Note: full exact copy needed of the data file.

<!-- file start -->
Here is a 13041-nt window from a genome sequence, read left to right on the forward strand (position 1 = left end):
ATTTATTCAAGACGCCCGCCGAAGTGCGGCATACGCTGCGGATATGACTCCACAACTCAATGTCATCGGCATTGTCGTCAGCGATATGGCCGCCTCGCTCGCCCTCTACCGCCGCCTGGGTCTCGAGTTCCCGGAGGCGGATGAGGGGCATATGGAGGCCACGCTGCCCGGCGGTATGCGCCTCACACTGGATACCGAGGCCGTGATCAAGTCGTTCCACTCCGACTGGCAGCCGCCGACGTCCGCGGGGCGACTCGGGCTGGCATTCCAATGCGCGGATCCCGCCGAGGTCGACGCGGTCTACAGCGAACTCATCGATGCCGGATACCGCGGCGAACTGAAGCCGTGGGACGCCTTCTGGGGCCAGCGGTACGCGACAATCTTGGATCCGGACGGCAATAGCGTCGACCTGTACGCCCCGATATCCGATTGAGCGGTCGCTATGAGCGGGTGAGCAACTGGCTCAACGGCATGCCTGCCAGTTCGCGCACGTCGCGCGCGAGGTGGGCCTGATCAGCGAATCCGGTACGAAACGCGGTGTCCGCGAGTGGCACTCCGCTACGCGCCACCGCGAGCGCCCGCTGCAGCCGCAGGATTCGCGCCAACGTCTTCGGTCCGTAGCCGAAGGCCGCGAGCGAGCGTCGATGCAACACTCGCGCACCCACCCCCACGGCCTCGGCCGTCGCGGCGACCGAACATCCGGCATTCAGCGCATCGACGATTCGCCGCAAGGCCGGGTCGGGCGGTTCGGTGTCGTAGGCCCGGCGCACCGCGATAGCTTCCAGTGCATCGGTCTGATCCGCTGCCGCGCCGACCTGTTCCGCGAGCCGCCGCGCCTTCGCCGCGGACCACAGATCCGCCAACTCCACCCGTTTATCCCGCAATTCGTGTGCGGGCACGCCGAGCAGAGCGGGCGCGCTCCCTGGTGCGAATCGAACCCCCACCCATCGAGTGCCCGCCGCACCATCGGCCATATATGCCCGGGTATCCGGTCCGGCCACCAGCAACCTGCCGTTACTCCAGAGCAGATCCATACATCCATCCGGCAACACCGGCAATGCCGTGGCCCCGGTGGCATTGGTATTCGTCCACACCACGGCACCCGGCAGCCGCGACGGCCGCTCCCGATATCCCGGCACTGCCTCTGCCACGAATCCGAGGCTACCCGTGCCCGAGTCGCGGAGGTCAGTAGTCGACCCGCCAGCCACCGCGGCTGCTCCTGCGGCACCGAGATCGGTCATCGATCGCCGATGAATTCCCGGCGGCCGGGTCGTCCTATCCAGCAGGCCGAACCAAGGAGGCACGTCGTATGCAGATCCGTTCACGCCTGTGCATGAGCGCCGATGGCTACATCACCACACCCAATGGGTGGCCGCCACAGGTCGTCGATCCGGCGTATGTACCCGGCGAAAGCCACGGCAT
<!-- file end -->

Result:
Here is a 13041-nt window from a genome sequence, read left to right on the forward strand (position 1 = left end):
ATTTATTCAAGACGCCCGCCGAAGTGCGGCATACGCTGCGGATATGACTCCACAACTCAATGTCATCGGCATTGTCGTCAGCGATATGGCCGCCTCGCTCGCCCTCTACCGCCGCCTGGGTCTCGAGTTCCCGGAGGCGGATGAGGGGCATATGGAGGCCACGCTGCCCGGCGGTATGCGCCTCACACTGGATACCGAGGCCGTGATCAAGTCGTTCCACTCCGACTGGCAGCCGCCGACGTCCGCGGGGCGACTCGGGCTGGCATTCCAATGCGCGGATCCCGCCGAGGTCGACGCGGTCTACAGCGAACTCATCGATGCCGGATACCGCGGCGAACTGAAGCCGTGGGACGCCTTCTGGGGCCAGCGGTACGCGACAATCTTGGATCCGGACGGCAATAGCGTCGACCTGTACGCCCCGATATCCGATTGAGCGGTCGCTATGAGCGGGTGAGCAACTGGCTCAACGGCATGCCTGCCAGTTCGCGCACGTCGCGCGCGAGGTGGGCCTGATCAGCGAATCCGGTACGAAACGCGGTGTCCGCGAGTGGCACTCCGCTACGCGCCACCGCGAGCGCCCGCTGCAGCCGCAGGATTCGCGCCAACGTCTTCGGTCCGTAGCCGAAGGCCGCGAGCGAGCGTCGATGCAACACTCGCGCACCCACCCCCACGGCCTCGGCCGTCGCGGCGACCGAACATCCGGCATTCAGCGCATCGACGATTCGCCGCAAGGCCGGGTCGGGCGGTTCGGTGTCGTAGGCCCGGCGCACCGCGATAGCTTCCAGTGCATCGGTCTGATCCGCTGCCGCGCCGACCTGTTCCGCGAGCCGCCGCGCCTTCGCCGCGGACCACAGATCCGCCAACTCCACCCGTTTATCCCGCAATTCGTGTGCGGGCACGCCGAGCAGAGCGGGCGCGCTCCCTGGTGCGAATCGAACCCCCACCCATCGAGTGCCCGCCGCACCATCGGCCATATATGCCCGGGTATCCGGTCCGGCCACCAGCAACCTGCCGTTACTCCAGAGCAGATCCATACATCCATCCGGCAACACCGGCAATGCCGTGGCCCCGGTGGCATTGGTATTCGTCCACACCACGGCACCCGGCAGCCGCGACGGCCGCTCCCGATATCCCGGCACTGCCTCTGCCACGAATCCGAGGCTACCCGTGCCCGAGTCGCGGAGGTCAGTAGTCGACCCGCCAGCCACCGCGGCTGCTCCTGCGGCACCGAGATCGGTCATCGATCGCCGATGAATTCCCGGCGGCCGGGTCGTCCTATCCAGCAGGCCGAACCAAGGAGGCACGTCGTATGCAGATCCGTTCACGCCTGTGCATGAGCGCCGATGGCTACATCACCACACCCAATGGGTGGCCGCCACAGGTCGTCGATCCGGCGTATGTACCCGGCGAAAGCCACGGCAT